McCarty retires from CSU Extension Office
Pat McCarty logged his last day with the Colorado State University Extension Office in Garfield County Monday, capping a successful career, but by no means signaling the end of his life in agriculture.
The longtime extension agent said between his grandchildren, work on his ranch, agricultural interests and other hobbies, he will have no problem staying busy in retirement.
“There’s a lot of good people out there and it’s been a good ride,” he said, “but it’s time to do something different.”
Remembering what a friend, who returned to work about a year after retiring for financial reasons, told him, McCarty joked that his goal is to make it one year and one month in retirement.
McCarty started as an extension agent with the office 18 years ago after working as a natural resource planner for four years, and a farmer and rancher before that.
He also served as the Garfield County liaison for 4-H Youth Development during his first eight years with the extension office, but his involvement in the program started when he was 9 years old.
Now, with grandchildren involved in 4-H, he remains a strong proponent of the program.
Carla Farrand, current Garfield County liaison for 4-H Youth Development, described McCarty as a person who has a hard time saying no.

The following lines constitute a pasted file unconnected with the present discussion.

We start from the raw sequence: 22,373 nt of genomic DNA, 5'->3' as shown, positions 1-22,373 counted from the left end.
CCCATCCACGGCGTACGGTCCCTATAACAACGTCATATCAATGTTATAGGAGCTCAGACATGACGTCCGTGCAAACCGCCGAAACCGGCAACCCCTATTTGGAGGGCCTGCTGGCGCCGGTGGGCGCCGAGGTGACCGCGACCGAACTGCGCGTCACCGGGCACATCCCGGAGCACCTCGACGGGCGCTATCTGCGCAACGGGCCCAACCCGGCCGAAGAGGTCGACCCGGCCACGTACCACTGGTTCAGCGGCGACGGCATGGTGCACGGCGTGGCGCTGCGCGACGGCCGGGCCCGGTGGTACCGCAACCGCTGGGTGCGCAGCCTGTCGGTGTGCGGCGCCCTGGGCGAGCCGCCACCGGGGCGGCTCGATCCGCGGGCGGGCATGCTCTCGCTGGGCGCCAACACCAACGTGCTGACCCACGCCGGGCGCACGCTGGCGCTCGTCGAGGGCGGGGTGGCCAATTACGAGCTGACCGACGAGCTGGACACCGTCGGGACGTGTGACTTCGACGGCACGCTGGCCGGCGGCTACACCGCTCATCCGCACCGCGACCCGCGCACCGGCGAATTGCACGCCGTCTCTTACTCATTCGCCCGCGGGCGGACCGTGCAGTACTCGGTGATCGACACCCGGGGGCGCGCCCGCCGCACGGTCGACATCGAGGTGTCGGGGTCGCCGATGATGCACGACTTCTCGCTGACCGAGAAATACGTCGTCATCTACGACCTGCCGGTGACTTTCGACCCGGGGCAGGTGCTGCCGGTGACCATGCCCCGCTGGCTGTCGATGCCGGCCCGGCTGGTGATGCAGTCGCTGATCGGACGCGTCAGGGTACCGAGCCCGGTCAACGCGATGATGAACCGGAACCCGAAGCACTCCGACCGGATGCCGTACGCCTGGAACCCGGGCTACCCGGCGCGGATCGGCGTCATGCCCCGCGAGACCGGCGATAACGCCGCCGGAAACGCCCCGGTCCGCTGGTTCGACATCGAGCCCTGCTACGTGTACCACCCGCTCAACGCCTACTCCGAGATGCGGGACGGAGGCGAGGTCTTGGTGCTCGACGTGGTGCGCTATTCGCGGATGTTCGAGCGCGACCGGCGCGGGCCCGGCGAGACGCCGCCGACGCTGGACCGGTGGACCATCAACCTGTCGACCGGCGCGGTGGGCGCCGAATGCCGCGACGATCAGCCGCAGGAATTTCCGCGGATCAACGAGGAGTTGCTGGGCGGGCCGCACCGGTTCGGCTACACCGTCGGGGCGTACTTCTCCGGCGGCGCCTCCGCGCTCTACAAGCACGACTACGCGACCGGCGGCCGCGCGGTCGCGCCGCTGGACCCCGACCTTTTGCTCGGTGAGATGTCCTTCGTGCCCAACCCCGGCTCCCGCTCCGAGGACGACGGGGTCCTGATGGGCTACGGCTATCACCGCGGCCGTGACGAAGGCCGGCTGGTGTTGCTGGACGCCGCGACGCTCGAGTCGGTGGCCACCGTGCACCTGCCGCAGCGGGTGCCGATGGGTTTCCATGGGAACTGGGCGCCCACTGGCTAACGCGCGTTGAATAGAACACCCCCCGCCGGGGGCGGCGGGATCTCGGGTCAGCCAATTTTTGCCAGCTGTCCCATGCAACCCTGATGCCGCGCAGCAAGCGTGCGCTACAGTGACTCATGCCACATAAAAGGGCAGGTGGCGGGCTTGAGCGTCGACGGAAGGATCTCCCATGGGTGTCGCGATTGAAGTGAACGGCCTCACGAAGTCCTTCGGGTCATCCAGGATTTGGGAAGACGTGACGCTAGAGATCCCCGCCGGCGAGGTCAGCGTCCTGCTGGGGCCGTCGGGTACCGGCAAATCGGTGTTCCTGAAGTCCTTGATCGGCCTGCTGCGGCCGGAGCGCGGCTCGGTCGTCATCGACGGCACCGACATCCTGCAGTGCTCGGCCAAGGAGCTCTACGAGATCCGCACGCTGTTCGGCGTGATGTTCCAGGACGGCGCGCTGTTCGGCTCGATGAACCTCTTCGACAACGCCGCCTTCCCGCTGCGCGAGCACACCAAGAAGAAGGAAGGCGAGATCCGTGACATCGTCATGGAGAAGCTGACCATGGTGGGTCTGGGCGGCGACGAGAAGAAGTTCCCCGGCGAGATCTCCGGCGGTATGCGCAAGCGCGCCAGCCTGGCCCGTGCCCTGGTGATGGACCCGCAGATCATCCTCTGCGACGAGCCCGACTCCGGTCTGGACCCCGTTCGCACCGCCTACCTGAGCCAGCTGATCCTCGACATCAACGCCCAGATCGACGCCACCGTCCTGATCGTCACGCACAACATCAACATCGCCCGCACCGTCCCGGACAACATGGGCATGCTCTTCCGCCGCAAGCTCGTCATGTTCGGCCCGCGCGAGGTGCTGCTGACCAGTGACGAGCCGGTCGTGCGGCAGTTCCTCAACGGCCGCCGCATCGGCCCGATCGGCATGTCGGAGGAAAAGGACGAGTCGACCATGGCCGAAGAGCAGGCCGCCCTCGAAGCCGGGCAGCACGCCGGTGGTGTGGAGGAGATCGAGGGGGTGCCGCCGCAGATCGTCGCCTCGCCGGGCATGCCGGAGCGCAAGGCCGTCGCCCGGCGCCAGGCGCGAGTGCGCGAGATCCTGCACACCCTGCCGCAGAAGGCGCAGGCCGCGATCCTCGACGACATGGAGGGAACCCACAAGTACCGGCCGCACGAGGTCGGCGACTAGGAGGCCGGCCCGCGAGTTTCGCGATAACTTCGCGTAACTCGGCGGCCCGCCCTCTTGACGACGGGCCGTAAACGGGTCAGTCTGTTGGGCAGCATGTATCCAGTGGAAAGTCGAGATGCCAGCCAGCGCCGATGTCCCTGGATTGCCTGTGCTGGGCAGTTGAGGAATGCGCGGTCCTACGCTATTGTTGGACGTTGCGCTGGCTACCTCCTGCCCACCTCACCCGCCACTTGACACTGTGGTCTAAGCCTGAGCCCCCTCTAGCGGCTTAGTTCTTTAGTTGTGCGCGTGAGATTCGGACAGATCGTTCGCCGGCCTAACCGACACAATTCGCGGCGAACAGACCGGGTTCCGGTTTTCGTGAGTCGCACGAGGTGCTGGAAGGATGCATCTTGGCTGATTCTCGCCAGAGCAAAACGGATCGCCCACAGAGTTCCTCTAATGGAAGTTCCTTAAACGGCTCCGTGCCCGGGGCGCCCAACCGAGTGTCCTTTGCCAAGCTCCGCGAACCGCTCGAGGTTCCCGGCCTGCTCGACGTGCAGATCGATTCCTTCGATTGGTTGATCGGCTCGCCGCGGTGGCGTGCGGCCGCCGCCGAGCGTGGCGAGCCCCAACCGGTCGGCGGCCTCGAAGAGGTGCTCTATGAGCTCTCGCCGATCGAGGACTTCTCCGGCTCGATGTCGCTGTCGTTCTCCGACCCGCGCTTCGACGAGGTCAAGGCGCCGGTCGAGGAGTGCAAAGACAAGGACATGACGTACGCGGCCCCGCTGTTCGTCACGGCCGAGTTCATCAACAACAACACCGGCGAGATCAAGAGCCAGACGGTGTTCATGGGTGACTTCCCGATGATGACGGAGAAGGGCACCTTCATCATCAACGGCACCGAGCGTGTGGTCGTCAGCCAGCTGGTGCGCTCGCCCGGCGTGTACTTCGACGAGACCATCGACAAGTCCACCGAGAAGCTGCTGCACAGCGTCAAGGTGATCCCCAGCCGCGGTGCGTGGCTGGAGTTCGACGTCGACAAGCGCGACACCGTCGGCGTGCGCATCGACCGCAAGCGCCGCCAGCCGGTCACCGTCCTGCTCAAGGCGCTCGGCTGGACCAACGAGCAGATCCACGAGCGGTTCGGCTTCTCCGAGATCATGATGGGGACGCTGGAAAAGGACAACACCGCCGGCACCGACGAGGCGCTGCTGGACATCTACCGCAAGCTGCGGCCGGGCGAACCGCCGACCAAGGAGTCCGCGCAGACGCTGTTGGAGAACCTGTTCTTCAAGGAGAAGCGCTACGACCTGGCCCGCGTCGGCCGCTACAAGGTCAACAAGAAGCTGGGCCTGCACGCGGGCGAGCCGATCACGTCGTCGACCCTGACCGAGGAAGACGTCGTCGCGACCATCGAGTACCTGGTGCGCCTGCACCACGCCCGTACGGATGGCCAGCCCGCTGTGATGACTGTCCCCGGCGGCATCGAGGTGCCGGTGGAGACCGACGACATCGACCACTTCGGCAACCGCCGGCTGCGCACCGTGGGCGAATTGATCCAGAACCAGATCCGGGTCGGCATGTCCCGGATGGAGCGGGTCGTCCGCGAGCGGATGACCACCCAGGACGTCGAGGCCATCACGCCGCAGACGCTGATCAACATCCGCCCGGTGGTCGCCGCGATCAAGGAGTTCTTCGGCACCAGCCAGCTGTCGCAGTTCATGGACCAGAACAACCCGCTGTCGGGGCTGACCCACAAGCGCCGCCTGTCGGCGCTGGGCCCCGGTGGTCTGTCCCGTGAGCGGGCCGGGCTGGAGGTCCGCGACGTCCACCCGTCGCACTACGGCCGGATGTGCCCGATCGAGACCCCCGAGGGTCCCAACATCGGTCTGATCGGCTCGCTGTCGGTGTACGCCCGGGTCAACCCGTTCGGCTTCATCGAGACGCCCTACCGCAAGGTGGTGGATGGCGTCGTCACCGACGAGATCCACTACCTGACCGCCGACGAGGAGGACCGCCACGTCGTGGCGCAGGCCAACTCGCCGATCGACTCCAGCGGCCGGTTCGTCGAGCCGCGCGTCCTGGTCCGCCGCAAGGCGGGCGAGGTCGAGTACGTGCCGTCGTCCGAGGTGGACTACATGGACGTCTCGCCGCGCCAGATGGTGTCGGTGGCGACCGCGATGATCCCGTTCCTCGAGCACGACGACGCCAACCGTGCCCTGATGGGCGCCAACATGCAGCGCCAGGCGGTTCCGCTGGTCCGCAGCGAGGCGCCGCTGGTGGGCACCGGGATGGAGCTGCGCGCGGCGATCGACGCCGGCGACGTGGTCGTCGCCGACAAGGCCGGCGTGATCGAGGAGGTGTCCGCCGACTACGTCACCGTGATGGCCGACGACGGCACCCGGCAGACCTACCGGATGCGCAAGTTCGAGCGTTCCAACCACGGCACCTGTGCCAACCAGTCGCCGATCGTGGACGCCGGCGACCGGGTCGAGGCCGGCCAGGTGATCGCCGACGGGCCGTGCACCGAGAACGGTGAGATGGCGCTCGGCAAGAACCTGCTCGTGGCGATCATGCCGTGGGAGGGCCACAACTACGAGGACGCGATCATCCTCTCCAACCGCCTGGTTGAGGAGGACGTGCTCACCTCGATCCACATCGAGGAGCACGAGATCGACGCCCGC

“He’s always been wiling to go the extra mile,” she said.
He has traversed Garfield County offering agricultural and horticultural advice, all while teaching classes and fostering programs based on his interests, such as the Master Gardner Program, which he helped launch. Diagnostic work, which he compared to being a detective, in the summertime was perhaps both the most enjoyable and most frustrating aspect of the job.
His extensive knowledge in a range of topics — friends attest to his beer brewing skills — leaves big shoes to fill, said Steve Anthony, Garfield County vegetation manager, who has worked closely with McCarty over the years.
“It’s pretty rare to find someone who can talk about beef production in the morning, horticulture and gardening in the afternoon, then go out and diagnose a problem on the spot. He’s as well-rounded an extension agent I’ve ever worked with,” Anthony said.
Among the final reflections McCarty outlined in a parting message in the July 4-H newsletter was some life advice he said he has learned throughout the course of his life, and that was “don’t believe everything you hear.”
“When someone says you can’t … take the time to throw away the ‘t’ and make it happen,” McCarty wrote. “Most everything I have done in my life I was told by someone at sometime ‘you can’t do that.’”
We live in a pretty negative society, McCarty latter explained, and an encouraging attitude can go a long way in helping others realize their potential.
In the same parting thoughts, McCarty wrote that it might be interesting to run as a libertarian candidate for public office in Garfield County. Asked about the remark, the rancher laughed and said that he has no immediate intention of running for office, but the thought is interesting.
“I’ve been really lucky in my life,” he said, “and I think we do all owe something back.”
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